“One of the most important things that employers can do is make sure their human resources and leave policies are flexible and follow public health guidance,” said U.S. Health and Human Services Secretary Kathleen Sebelius. “If employees are sick, they need to be encouraged to stay home. If people begin to experience flu-like symptoms at work, they should be sent home and possibly encouraged to seek medical treatment.”

Federal guidelines also suggest employers cancel nonessential face-to-face meetings and travel, space employees farther apart, and allow employees who are at higher risk for flu complications to work from home or stay home if the flu is severe.

Despite all the hand sanitizer, videoconferencing and cough etiquette, employees may still come down with H1N1 flu. Two workers in Sonya Berryman’s Atlanta office suffered through H1N1 flu in spring 2009 and recovered shortly thereafter, said Berryman, vice president of insurance services for Palomar Insurance Corp.

“Even with the Purell and the advice to stay home if sick, we still need to offer the vaccine,” Berryman said. “I asked several doctors, and they said it was a good idea.”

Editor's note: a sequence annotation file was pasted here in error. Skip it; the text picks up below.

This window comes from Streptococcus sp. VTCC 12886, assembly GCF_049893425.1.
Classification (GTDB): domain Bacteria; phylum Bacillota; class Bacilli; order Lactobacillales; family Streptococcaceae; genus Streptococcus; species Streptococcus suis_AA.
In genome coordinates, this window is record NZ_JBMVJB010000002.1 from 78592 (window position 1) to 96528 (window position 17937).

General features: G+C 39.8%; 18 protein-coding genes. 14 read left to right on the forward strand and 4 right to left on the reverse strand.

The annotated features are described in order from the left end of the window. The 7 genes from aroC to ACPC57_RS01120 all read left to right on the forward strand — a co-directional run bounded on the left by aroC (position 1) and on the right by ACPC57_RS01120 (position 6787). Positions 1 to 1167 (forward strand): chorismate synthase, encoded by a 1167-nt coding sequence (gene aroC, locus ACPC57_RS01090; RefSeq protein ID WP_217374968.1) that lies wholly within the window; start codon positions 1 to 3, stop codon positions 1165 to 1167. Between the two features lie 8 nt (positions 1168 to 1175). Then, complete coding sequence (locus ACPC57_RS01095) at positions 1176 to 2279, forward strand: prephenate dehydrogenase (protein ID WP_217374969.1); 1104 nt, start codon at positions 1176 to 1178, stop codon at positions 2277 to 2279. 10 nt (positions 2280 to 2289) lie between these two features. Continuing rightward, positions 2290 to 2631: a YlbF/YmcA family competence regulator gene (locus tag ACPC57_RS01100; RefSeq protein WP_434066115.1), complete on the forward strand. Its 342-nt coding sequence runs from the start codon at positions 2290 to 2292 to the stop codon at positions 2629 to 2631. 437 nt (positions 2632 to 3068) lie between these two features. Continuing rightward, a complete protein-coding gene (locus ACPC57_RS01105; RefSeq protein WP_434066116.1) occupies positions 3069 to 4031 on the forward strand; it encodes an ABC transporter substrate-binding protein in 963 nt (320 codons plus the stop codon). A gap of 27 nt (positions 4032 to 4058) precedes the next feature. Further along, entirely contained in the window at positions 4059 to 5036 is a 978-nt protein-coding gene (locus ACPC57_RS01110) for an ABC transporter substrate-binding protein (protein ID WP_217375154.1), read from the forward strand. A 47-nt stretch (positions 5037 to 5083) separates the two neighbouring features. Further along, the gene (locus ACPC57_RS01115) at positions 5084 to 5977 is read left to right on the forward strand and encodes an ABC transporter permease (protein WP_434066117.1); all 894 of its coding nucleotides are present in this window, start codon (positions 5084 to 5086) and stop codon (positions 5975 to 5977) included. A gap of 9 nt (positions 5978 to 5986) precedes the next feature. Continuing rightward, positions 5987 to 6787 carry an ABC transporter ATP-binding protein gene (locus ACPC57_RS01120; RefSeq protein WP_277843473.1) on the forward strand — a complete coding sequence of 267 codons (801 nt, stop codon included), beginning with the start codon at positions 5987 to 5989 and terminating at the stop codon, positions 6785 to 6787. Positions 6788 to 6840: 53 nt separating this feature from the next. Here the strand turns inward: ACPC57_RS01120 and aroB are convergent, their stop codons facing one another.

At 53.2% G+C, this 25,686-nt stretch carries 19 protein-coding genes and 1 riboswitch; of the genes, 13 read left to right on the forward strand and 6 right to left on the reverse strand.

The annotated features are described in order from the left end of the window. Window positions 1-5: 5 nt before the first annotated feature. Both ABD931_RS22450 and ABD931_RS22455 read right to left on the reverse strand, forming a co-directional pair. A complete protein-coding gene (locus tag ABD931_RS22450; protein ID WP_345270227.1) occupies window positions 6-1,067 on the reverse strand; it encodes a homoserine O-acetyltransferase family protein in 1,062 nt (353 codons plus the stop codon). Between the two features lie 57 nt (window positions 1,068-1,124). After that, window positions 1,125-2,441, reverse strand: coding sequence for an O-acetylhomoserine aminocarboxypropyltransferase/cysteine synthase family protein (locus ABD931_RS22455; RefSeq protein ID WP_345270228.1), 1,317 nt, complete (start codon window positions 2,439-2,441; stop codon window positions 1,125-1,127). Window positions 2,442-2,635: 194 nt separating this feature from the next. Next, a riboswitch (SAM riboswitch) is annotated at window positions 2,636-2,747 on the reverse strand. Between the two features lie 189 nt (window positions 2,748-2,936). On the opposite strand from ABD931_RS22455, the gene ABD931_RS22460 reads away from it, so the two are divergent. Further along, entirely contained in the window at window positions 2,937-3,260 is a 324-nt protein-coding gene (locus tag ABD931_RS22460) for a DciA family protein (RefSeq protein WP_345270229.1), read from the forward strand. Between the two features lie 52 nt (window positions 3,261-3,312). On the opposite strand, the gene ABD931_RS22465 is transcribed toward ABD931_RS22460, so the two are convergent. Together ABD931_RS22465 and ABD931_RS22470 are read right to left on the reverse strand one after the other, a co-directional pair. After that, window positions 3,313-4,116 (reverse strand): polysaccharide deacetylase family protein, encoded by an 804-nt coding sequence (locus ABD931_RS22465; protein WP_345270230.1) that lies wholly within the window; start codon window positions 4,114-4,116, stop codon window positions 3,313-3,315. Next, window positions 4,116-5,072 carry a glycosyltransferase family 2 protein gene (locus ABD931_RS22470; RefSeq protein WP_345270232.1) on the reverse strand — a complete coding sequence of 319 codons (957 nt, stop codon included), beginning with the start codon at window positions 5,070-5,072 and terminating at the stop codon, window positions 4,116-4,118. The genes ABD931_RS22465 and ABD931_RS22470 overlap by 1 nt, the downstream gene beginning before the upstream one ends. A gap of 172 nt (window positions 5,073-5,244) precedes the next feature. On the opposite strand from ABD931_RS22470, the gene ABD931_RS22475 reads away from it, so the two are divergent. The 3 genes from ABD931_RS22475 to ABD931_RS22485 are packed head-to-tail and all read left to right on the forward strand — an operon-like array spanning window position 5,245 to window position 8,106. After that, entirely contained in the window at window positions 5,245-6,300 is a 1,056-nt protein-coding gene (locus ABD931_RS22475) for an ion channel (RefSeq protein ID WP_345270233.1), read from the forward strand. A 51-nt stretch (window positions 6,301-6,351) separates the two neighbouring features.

Stay Flu Free

Dr. Mary Andrawais with the American Society of Health-System Pharmacists participated in a SHRM Online webcast and offered these tips from the Centers for Disease Control and Prevention to prevent the spread of flu in the workplace:

  • Analyze yourself: Do I feel feverish, have a sore throat, am I coughing or achy, or do I feel ill? If so, stay home, notify your supervisor and contact your doctor.
  • Follow cough and sneeze etiquette: cover your cough and sneeze with a tissue and then throw it away. Or use your elbow or shoulder.
  • Wash your hands for the length of time it takes to sing Happy Birthday—slowly.
  • Use hand sanitizer of at least 60 percent alcohol.
  • The use of facemasks and respirators is not recommended. But if your work puts you in contact with someone who is infected with the flu, stay six feet away from him, be brief, ask the ill person to follow cough and sneeze etiquette, wash your hands and wear a mask.
  • Practice social distancing to prevent contact with people who might be infected and not know it yet. Don’t shake hands, stay away from crowded areas, spread out in your offices and cubicles. Use e-mail and phones for conversations. Stagger shifts.
  • Employers should provide workers with written guidance on what the flu is and how to avoid it, and distribute hand sanitizer.
For more tips, visit

Beth Mirza is senior editor for HR News and online editor/manager for SHRM. She can be reached at